I always forget what a pain painting can be. And the older I get the more literal I mean that. My quads have been on inactive duty since around October so after just a few hours of squatting, stretching, bending, and climbing I was feeling like rubber.
Although I'm a big fan of color - who isn't - I'm also becoming a disciple of the school that says gardens should have a limited color palette. To that end, I'm trying to move toward the classic brown, white, and green color combo.
That meant that my red and white shed would need a latex bath of Behr's Sweet Molasses.
This is the view from our back porch. The shed dominates the scene in all weathers. While many guests (and at least one member of my family) have remarked about how quaint it looks, I found myself wanting to notice it less often. I want the plants to be the star when they grow in.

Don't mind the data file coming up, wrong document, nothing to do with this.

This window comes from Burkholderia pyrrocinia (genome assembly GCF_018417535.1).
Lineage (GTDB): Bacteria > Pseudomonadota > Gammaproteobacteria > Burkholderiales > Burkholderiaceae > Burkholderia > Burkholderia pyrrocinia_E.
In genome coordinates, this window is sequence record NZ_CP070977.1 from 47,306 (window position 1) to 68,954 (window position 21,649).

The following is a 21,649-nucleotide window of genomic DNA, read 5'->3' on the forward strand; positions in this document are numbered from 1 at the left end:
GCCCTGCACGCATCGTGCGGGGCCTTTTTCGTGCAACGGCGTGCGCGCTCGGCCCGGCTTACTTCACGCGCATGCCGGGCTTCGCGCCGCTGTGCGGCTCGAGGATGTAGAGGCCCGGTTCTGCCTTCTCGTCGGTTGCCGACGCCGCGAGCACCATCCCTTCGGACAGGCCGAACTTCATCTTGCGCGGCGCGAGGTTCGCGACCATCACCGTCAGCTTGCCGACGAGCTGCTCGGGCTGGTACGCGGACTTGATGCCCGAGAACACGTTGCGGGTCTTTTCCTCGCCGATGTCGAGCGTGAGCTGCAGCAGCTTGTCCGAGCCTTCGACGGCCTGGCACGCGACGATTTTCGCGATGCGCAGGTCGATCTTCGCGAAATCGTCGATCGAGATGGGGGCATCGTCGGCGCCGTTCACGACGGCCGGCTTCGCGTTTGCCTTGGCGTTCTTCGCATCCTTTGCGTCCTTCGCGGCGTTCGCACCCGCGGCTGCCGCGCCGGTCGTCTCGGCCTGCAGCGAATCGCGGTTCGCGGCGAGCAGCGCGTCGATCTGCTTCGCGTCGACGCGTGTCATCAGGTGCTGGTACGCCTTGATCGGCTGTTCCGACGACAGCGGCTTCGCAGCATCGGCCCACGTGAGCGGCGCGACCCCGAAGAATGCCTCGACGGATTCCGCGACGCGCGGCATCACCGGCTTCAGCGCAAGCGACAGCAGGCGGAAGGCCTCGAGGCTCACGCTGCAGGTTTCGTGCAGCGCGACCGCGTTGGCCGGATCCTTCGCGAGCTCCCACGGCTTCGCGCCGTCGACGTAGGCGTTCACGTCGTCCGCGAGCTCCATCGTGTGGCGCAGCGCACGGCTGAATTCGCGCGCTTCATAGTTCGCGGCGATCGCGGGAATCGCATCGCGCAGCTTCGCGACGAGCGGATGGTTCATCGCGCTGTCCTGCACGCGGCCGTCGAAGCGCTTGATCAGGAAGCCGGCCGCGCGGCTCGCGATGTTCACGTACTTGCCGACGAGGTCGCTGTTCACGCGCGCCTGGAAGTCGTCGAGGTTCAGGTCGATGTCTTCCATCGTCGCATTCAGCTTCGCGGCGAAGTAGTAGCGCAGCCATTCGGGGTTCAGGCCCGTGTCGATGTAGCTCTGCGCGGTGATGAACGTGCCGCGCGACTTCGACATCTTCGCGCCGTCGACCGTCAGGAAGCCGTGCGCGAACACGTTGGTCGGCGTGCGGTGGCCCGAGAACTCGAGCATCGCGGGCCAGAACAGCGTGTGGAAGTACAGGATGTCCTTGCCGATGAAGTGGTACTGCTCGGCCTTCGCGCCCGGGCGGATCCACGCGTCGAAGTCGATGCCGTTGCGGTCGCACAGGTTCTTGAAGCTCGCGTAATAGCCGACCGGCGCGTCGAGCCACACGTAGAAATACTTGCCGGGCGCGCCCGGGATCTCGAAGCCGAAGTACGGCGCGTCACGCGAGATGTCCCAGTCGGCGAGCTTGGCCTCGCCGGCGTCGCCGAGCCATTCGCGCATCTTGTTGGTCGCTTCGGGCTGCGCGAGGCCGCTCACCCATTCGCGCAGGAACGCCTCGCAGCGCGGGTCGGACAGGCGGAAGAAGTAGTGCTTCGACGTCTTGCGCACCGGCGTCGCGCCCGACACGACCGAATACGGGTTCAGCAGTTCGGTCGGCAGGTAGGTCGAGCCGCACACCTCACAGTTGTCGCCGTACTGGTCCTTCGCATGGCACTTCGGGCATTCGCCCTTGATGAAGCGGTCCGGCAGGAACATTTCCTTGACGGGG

After a couple days, this is what I ended up with:
It still holds some visual weight, but I think that's more of a result of its size than its color.
Growing up on either side of the window are climbing roses that will someday cover a majority of the shed in profuse white blooms for months on end. I'm looking forward to that.
One more thing: I had a poetry teacher that used to tell us that we needed to know the rules before we could break the rules. Well, if my rule is a color palette of green, brown, and white, I broke that rule with abandon when I let my daughter pick out the paint color for our Adirondack chairs.
We went from weathered (which I liked) but dirty (which no one liked)
To this eye-assaulting pop of color:
I really wanted to paint these a matching brown, but since this was a family project, I deferred to my daughter's choice. One of the best things about painting, and gardening, is that you can always change your mind.